Scoping review: Alternatives to self-harm recommended on mental health self-help websites

Clare Fenton, Ellen Kingsley

Research output: Contribution to journalReview articlepeer-review

Abstract

Less than half of all young people with mental health difficulties will seek professional treatment. Due to the private nature of self-harm it is estimated that only 1:28 young males and 1:18 young females who self-harm ever present to hospital. Self-help supports improved coping strategies and life changes without reliance on a clinical intervention which could be used to reduce self-harming behaviours. The study objective is to review self-help alternatives to self-harm on mental health websites that can be accessed by young people. Google, Bing, and Yahoo search engines were used to search for appropriate websites. Eighty-two unique websites on mental health were identified, of which 55 met the inclusion criteria. A total of 1177 self-help suggestions were found for those struggling with self-harm urges. The average number of suggestions per site was 42 (Range 3-252). The main techniques suggested were: seeking social contact/help, physical activity, displacement/mimicking techniques, relaxing/comforting techniques, sensory techniques, fun/diverting techniques, aggressive techniques, creative/reflective techniques. This review found not all strategies were suitable for young people and that the large number of possible strategies could be challenging for a young person to navigate. However, mental health self-help websites were generally of high quality and gave a range of potentially helpful strategies. The categories created from this review could be used as a guide to consider with the young person when making an individualized self-help plan to manage self-harm urges. Further research is required to assess if and how these techniques could be used individually or in combination to reduce self-harm.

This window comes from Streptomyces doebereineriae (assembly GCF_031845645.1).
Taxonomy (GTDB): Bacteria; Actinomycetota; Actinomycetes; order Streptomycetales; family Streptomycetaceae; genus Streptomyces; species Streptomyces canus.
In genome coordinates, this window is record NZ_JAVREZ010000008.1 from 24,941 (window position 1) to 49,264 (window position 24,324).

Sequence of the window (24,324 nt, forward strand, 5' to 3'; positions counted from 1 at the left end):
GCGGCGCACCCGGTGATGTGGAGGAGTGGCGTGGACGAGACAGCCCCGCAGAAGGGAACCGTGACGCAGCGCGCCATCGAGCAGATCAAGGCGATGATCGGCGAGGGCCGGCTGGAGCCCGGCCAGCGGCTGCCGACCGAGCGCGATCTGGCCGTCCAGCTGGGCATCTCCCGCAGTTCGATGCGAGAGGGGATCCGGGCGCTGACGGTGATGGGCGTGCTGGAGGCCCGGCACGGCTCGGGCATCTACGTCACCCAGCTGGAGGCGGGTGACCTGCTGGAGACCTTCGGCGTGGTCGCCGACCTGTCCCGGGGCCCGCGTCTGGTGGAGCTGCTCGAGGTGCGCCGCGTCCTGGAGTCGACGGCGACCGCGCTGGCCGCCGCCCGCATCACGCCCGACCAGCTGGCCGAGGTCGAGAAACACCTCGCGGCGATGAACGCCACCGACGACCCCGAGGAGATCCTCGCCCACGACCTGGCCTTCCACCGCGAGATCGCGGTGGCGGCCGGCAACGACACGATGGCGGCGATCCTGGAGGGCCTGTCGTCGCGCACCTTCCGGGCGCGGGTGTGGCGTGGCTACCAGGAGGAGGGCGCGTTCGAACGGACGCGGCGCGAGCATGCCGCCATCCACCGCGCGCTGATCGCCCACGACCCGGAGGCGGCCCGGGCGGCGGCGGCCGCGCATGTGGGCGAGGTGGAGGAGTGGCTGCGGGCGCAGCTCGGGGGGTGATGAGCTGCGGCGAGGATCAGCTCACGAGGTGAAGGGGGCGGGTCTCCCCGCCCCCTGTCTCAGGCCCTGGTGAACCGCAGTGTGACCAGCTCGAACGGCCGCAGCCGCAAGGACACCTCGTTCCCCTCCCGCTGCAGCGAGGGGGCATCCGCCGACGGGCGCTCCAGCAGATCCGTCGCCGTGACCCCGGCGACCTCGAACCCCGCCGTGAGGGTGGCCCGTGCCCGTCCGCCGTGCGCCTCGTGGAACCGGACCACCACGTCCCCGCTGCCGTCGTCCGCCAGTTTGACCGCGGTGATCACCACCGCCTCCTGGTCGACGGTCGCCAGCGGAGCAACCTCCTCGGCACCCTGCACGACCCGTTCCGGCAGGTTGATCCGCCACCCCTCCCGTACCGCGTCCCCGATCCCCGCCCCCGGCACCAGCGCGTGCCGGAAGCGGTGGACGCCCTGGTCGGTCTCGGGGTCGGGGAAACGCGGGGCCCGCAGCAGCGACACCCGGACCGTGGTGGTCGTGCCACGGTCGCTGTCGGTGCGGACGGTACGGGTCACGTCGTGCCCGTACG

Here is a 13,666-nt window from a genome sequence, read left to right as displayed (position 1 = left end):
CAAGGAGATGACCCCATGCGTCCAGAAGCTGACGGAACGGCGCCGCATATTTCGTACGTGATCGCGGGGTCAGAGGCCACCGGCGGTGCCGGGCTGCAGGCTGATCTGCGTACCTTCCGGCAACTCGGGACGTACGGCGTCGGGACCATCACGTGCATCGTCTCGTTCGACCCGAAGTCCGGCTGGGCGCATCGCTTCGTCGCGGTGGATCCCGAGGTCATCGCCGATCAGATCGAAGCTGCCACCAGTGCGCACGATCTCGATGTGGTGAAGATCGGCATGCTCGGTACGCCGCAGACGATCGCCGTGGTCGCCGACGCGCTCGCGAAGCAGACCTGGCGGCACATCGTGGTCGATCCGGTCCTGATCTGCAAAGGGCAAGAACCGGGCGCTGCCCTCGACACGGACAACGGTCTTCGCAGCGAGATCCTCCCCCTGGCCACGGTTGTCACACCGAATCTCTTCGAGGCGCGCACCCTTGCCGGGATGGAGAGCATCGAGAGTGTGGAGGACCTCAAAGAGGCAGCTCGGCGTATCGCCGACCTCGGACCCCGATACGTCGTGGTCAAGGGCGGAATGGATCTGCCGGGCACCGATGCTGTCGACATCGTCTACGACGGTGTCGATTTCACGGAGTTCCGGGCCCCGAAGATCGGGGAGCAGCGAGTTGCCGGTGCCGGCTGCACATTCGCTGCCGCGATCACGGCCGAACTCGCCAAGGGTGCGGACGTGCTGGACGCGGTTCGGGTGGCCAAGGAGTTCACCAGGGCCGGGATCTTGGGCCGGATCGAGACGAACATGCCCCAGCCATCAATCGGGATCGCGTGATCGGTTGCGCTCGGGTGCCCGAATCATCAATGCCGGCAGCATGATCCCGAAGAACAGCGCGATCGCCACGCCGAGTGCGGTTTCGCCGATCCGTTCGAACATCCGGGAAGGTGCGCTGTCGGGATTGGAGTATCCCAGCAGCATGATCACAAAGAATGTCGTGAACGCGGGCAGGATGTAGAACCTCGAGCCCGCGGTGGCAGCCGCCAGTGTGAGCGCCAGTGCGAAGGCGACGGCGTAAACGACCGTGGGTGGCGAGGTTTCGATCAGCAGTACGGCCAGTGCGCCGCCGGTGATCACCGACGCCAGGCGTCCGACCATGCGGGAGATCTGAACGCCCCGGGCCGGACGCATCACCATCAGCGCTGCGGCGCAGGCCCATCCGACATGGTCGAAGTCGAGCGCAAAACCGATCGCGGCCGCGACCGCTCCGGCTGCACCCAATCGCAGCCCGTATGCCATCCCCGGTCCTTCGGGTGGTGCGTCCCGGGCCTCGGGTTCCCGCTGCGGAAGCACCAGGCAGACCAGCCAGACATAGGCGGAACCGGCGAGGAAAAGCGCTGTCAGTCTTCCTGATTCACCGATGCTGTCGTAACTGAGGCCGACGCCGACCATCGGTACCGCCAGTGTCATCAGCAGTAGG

Original languageEnglish
Pages (from-to)76-94
Number of pages19
JournalInternational Journal of Mental Health Nursing
Volume32
Issue number1
Early online date14 Sept 2022
DOIs
Publication statusE-pub ahead of print - 14 Sept 2022

Bibliographical note

© 2022 John Wiley & Sons Australia, Ltd.

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